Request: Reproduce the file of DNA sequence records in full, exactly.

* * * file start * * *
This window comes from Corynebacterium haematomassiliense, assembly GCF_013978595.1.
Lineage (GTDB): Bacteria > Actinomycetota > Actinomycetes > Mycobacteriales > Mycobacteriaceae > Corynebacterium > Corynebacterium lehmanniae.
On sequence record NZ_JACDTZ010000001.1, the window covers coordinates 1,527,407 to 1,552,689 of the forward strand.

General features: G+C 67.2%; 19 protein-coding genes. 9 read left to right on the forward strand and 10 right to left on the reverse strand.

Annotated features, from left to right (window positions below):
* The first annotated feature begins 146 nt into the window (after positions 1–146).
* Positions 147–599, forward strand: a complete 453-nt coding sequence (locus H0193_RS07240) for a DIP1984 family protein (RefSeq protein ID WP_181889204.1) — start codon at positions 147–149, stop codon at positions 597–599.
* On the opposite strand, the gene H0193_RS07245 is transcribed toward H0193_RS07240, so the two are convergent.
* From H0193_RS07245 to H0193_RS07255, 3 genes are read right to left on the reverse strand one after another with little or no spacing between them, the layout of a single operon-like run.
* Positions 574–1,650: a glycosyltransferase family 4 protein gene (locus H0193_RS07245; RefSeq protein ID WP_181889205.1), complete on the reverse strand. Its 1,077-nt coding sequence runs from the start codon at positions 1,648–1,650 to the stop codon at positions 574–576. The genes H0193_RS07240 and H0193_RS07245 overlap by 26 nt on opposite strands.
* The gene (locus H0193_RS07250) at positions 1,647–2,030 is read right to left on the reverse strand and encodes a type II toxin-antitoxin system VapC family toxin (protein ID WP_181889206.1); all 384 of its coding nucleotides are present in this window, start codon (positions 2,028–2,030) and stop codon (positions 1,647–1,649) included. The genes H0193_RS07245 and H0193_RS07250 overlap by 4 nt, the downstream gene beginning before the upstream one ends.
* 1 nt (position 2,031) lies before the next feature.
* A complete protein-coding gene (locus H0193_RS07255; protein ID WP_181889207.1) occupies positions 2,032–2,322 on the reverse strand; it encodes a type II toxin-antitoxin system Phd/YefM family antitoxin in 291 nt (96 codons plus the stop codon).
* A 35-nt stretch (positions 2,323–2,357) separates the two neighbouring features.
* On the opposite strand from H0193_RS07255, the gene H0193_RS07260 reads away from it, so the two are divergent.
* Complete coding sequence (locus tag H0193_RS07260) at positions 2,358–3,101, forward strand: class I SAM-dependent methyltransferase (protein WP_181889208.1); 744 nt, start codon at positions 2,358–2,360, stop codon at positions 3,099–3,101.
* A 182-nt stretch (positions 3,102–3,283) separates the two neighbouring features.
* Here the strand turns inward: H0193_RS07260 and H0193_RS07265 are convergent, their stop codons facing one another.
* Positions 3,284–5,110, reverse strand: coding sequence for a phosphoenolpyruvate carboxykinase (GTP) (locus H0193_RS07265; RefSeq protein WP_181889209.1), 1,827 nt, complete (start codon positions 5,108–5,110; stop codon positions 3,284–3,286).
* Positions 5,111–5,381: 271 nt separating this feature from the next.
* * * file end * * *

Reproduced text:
This window comes from Corynebacterium haematomassiliense, assembly GCF_013978595.1.
Lineage (GTDB): Bacteria > Actinomycetota > Actinomycetes > Mycobacteriales > Mycobacteriaceae > Corynebacterium > Corynebacterium lehmanniae.
On sequence record NZ_JACDTZ010000001.1, the window covers coordinates 1,527,407 to 1,552,689 of the forward strand.

General features: G+C 67.2%; 19 protein-coding genes. 9 read left to right on the forward strand and 10 right to left on the reverse strand.

Annotated features, from left to right (window positions below):
* The first annotated feature begins 146 nt into the window (after positions 1–146).
* Positions 147–599, forward strand: a complete 453-nt coding sequence (locus H0193_RS07240) for a DIP1984 family protein (RefSeq protein ID WP_181889204.1) — start codon at positions 147–149, stop codon at positions 597–599.
* On the opposite strand, the gene H0193_RS07245 is transcribed toward H0193_RS07240, so the two are convergent.
* From H0193_RS07245 to H0193_RS07255, 3 genes are read right to left on the reverse strand one after another with little or no spacing between them, the layout of a single operon-like run.
* Positions 574–1,650: a glycosyltransferase family 4 protein gene (locus H0193_RS07245; RefSeq protein ID WP_181889205.1), complete on the reverse strand. Its 1,077-nt coding sequence runs from the start codon at positions 1,648–1,650 to the stop codon at positions 574–576. The genes H0193_RS07240 and H0193_RS07245 overlap by 26 nt on opposite strands.
* The gene (locus H0193_RS07250) at positions 1,647–2,030 is read right to left on the reverse strand and encodes a type II toxin-antitoxin system VapC family toxin (protein ID WP_181889206.1); all 384 of its coding nucleotides are present in this window, start codon (positions 2,028–2,030) and stop codon (positions 1,647–1,649) included. The genes H0193_RS07245 and H0193_RS07250 overlap by 4 nt, the downstream gene beginning before the upstream one ends.
* 1 nt (position 2,031) lies before the next feature.
* A complete protein-coding gene (locus H0193_RS07255; protein ID WP_181889207.1) occupies positions 2,032–2,322 on the reverse strand; it encodes a type II toxin-antitoxin system Phd/YefM family antitoxin in 291 nt (96 codons plus the stop codon).
* A 35-nt stretch (positions 2,323–2,357) separates the two neighbouring features.
* On the opposite strand from H0193_RS07255, the gene H0193_RS07260 reads away from it, so the two are divergent.
* Complete coding sequence (locus tag H0193_RS07260) at positions 2,358–3,101, forward strand: class I SAM-dependent methyltransferase (protein WP_181889208.1); 744 nt, start codon at positions 2,358–2,360, stop codon at positions 3,099–3,101.
* A 182-nt stretch (positions 3,102–3,283) separates the two neighbouring features.
* Here the strand turns inward: H0193_RS07260 and H0193_RS07265 are convergent, their stop codons facing one another.
* Positions 3,284–5,110, reverse strand: coding sequence for a phosphoenolpyruvate carboxykinase (GTP) (locus H0193_RS07265; RefSeq protein WP_181889209.1), 1,827 nt, complete (start codon positions 5,108–5,110; stop codon positions 3,284–3,286).
* Positions 5,111–5,381: 271 nt separating this feature from the next.